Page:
As a college junior, she was a latecomer to my freshman English class. The subject of our discussion was the 2001 book Peace like a River by Leif Enger. Filled with allusions to the Bible, historic events, and Zane Grey westerns, the book has plenty of fodder for discussion in a college level essay.
What caught this particular student’s eye was a line that repeats throughout the text as the narrator/main character, an 11 year old boy, advises the reader to “make of it what you will.” The it he refers to is Christian faith, faith in the miraculous works that come only from God. The narrator isn’t pushy about faith. He simply unfolds the miracles and invites the reader to draw his own conclusions.
My student found that very appealing. She explained that she had rejected faith because it had always been a source of contention in her home. Her father had come from one denomination, her mother from another. They had never been able to find the peace that Christ offers and Enger depicts.
My experience growing up as the product of a ‘mixed marriage’ was quite different. Continue reading “BLOGPOST: Tilling Good Ground Together”
“If you want to know, I felt as if I hadn’t got nothing on, and I didn’t like it. She seemed to be looking inside me and asking me what I would do if she gave me the chance of flying back home to the Shire to a nice little hole–with a bit of garden of my own.”
Sam Gamgee in The Lord of the Rings: The Fellowship of the Ring
One of the most beautiful attributes of our great God is His understanding of us. He understands us better than we understand ourselves. He knows when we are behaving in love, in pride, or in a strange combination of both. What may look to the rest of you like my generosity may just be my own desire that you see me as generous. I am a complex jumble of motives. Sorting them out would be like trying to put a plate of spaghetti in order. God sees me clearly. Continue reading “Fruit, Spaghetti, and Naked Gardeners on a Quest”
One evening during the mid-1970s, I was a young homemaker cleaning the kitchen in my mobile home as the television buzzed along airing Soylent Green (1973). The movie, set in 2022 in New York City, is a dystopia (a tale of futuristic nastiness). Charlton Heston plays Detective Thorn. Crime and unemployment are rampant. Apartments come with ‘furniture’ (a woman) if you think she goes with your decor. In this society, women serve no other function but providing pleasure for men. In the 1970s, women were protesting their objectified status as housewives and sexual subservients. And what is Soylent Green? The starving masses riot in the streets to get their share of it–a form of food.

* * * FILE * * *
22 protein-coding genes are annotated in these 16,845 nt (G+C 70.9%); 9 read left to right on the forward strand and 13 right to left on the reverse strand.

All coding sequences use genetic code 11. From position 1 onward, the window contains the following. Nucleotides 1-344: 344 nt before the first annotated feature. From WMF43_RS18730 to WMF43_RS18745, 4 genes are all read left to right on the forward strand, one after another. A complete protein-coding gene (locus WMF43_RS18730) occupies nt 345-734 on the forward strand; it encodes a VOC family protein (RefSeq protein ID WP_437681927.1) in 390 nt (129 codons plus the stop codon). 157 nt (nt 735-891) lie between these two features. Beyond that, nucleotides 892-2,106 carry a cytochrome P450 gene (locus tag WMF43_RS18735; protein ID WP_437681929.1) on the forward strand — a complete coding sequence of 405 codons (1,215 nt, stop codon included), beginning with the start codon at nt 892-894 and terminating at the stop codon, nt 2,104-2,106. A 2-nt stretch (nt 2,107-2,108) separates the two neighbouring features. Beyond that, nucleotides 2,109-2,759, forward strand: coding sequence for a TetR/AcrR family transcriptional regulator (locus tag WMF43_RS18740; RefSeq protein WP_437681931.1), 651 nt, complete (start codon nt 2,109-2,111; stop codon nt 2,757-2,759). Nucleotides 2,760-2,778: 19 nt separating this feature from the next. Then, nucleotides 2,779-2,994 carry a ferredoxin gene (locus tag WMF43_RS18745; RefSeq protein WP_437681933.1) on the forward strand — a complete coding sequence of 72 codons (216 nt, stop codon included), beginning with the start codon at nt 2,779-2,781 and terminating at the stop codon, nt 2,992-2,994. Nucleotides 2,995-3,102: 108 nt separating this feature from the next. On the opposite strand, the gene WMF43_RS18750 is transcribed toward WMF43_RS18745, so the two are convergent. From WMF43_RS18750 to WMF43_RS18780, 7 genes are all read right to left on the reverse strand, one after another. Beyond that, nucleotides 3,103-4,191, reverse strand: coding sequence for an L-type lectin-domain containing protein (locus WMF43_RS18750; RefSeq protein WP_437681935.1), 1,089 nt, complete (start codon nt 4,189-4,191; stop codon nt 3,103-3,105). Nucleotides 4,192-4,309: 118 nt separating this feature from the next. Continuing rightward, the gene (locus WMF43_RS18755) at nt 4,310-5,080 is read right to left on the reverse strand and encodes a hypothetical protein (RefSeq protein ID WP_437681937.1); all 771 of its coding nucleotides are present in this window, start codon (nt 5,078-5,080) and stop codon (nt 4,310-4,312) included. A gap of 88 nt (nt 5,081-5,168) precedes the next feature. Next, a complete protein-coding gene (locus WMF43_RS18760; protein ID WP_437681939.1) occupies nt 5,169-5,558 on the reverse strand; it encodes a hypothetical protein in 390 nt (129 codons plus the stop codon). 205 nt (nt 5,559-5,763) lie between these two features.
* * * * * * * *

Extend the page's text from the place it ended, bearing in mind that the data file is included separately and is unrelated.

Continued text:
That evening, the movie was background noise–a sense of company in the otherwise quiet trailer with my child sleeping and her father at work. Then Thorn began to yell. The volume came up on the background noise.
“It’s people! Soylent Green is made of people!” Continue reading “Charlton Heston, Aldous Huxley, Planned Parenthood, and Prayer”
When we think of religious freedom lately, we tend to think of the florists, bakers, and wedding planners who refuse, on religious grounds, to participate in gay weddings. But even before the Supreme Court redefined marriage, a different battle ground was forming.
To provide the homeless with food is now a crime in many cities in America.
It doesn’t take much to become homeless today. A lost job, an illness, a divorce. And it’s tough to find work today. It’s nearly impossible after you’ve lived outside for a couple days. With more people living in cars and on heating grates, programs to feed and shelter the homeless are straining to meet needs. If established programs are struggling, there will be hunger in the streets.
Many people are reluctant to hand cash to the homeless. You don’t want to help feed an addiction. That’s why my husband and I try to have gift cards on hand when we might encounter those in need. With a gift card for fast food, you really can’t do much else but get food.
There is also the argument that feeding people on the streets enables them to continue in this homeless lifestyle. Continue reading “Feeding the Homeless–A New Battleground for Religious Freedom?”
I once had a conversation with a Chinese dissident, a man who had been a leader at the Tiananmen Square protests in 1989, who was arrested and imprisoned, and who later made a dramatic escape to America. In the course of our conversation, he mentioned that he was a Buddhist, nominally, and that Christianity, “because there are so many kinds,” was confusing.
That is a difficult criticism to answer. There are real differences among our traditions. Take, for example, communion, confession of sins, and the role of Mary and other saints in our lives. Christians from different traditions view these issues differently. Many of us have some view of why other traditions teach what they do. Sometimes, these views are accurate; many times, what we think we know about each other’s beliefs is actually a distortion, an out of focus picture that keeps us from understanding where we might actually agree.
It’s ironic that our confusion began with actual confusion. Continue reading “Real Differences and Simple Misunderstandings”